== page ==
It’s been awhile since my last quick review of recent reads…oops. Let’s hope I can remember what I read/what they were about/who I liked ’em…
I’ve gotta say first off that I only had to wait a couple weeks on the wait list at our small, local (city) library. I’m currently still about #180 (not kidding!) on our county system.
Anyway, it’s the worth the wait, because this book is fascinating and absolutely gripping. Sounds weird, when it’s an annotated biography of a girl growing up in the late 1800s midwest, but it just is. If I could always learn about history like this, I’m convinced I’d remember 95% more of it than I normally do. I actually haven’t read The Little House series in oh, about 18 years, but remember enough of the series for this to be even more interesting, since there are many aspects in the novel that are based on real events, but fictionalized, either lightly or heavily. This is the real story, and who doesn’t love getting that? The footnotes are right on the page, and are extensive, which normally I find irritating, but these were so useful and helpful in fleshing out the historical context for Laura’s narrative.
Highly recommend for lovers of American history, and The Little House series.
Hannah Coulter by Wendell Berry
This one’s been on my To-Read List for ages. I’m so glad I finally had the chance to read it. It is beautifully written, and Berry does a masterful job taking on the character and voice of a woman, reminiscing about her entire life in her old age. There were many passages that actually reminded me of The Little House on the Prairie, since Hannah was growing up on a farm, and she and her family had to work really hard to make their living on the land. The book explores relationships, loss, the ties of family and place, living and working the land, and growing up in a rapidly changing world.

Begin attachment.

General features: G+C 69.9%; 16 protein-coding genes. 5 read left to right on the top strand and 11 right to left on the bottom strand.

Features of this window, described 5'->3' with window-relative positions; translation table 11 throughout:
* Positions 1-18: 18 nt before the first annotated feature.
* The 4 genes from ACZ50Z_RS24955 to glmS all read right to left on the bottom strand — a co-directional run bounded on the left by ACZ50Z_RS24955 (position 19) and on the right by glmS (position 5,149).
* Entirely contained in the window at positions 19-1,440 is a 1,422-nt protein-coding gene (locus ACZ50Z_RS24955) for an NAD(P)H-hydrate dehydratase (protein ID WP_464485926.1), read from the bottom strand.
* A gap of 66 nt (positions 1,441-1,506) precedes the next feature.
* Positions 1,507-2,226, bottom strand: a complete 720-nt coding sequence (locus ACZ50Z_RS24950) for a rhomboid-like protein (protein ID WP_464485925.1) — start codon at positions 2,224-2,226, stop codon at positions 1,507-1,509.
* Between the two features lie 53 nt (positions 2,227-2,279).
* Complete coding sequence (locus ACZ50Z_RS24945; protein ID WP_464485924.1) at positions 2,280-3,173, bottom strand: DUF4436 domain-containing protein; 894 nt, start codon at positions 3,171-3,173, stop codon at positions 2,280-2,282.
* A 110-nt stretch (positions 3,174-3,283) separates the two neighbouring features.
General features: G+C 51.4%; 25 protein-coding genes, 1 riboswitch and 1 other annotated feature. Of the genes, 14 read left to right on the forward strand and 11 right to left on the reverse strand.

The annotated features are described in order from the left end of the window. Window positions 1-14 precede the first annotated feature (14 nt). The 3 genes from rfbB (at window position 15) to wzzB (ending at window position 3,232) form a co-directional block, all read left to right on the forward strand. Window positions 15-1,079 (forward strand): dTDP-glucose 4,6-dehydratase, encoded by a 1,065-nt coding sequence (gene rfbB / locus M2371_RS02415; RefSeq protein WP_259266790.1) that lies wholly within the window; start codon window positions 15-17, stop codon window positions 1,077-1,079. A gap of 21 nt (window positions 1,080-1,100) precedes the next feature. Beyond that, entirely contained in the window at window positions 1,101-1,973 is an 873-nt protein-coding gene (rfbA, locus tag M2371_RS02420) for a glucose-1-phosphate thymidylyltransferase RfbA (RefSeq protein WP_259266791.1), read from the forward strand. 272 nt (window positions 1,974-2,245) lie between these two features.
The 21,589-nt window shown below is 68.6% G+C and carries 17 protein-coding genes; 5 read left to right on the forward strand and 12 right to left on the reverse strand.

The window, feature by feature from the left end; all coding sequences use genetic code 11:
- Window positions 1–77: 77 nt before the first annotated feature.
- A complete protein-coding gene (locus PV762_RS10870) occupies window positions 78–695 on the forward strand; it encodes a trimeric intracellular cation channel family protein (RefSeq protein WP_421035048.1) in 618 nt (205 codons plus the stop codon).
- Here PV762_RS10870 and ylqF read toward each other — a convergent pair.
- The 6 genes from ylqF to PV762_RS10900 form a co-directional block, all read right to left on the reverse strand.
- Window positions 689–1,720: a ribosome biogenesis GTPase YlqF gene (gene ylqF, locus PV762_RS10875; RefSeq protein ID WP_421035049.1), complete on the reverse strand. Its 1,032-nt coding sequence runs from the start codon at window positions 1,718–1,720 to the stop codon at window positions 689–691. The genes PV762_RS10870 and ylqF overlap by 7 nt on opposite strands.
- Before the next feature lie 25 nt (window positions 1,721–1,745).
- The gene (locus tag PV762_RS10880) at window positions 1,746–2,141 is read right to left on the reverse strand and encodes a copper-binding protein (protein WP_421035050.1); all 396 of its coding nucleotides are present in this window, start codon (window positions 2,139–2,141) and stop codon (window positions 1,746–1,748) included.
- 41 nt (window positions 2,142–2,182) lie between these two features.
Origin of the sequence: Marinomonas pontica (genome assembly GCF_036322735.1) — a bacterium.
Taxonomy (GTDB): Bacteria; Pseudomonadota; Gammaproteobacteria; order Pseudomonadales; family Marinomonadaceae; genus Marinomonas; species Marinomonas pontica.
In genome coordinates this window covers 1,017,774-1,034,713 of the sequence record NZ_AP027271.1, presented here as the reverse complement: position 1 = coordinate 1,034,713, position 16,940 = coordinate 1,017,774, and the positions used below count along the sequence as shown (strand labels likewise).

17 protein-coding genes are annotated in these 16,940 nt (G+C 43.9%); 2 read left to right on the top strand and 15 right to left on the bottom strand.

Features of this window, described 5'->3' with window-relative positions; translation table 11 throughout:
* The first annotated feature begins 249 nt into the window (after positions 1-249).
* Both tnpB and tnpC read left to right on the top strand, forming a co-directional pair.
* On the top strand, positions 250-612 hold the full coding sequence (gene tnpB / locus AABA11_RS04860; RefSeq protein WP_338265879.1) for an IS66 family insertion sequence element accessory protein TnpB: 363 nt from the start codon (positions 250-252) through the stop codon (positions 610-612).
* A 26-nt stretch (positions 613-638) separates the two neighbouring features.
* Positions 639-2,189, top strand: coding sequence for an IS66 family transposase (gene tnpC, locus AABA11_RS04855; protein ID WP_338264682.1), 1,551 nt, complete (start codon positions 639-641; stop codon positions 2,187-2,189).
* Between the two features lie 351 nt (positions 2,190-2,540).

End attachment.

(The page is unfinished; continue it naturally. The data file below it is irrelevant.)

Highly recommend if you love The Little House series, Willa Cather novels, Kristin Lavransdatter, and American history.
The Well-Trained Mind: A Guide to Classical Education at Home by Susan Wise Bauer
Just a little fun reading to prep for homeschooling in about 2.5 years…ha! This is a hefty tome, and a great resource. I read most of the beginning chapters which focus on what classical education is, as well the first couple chapters on teaching the early years. This will be a one I’m sure I will buy aw we really start planning in earnest. There are good book-lists, and tons and tons of resources listed as well.
Teaching Montessori in the Home: The Preschool Years by Elizabeth Hainstock
I borrowed this as an e-book and read it in about 45 minutes, so it’s not a heavyweight, and it is slightly dated. But there were some good ideas and step-by-step guides for doing Montessori-esque activities with your preschooler at home. There are also some pages in the back that you can copy and use to make worksheets, activities, etc. It’s a good book if you want to add a little low-key structure to your preschooler’s day without going crazy (many of the activities center around normal, day-to-day household chores and activities).
The Greengage Summer by Rumer Godden
I guess I was on a Godden kick this summer. This novel wasn’t nearly as good as all her others I’ve read, and I definitely didn’t fly through it. It’s a coming-of-age story (never my favorite genre) of a young English girl, who is spending the summer in a French seaside hotel. I didn’t really like any of the characters, the ending was extremely dissatisfying, and there were copious passages of untranslated French dialogue that were tough even to figure out via context. Annoying.
I’d love to hear what you’ve been reading, or if you’ve ready any of the books here!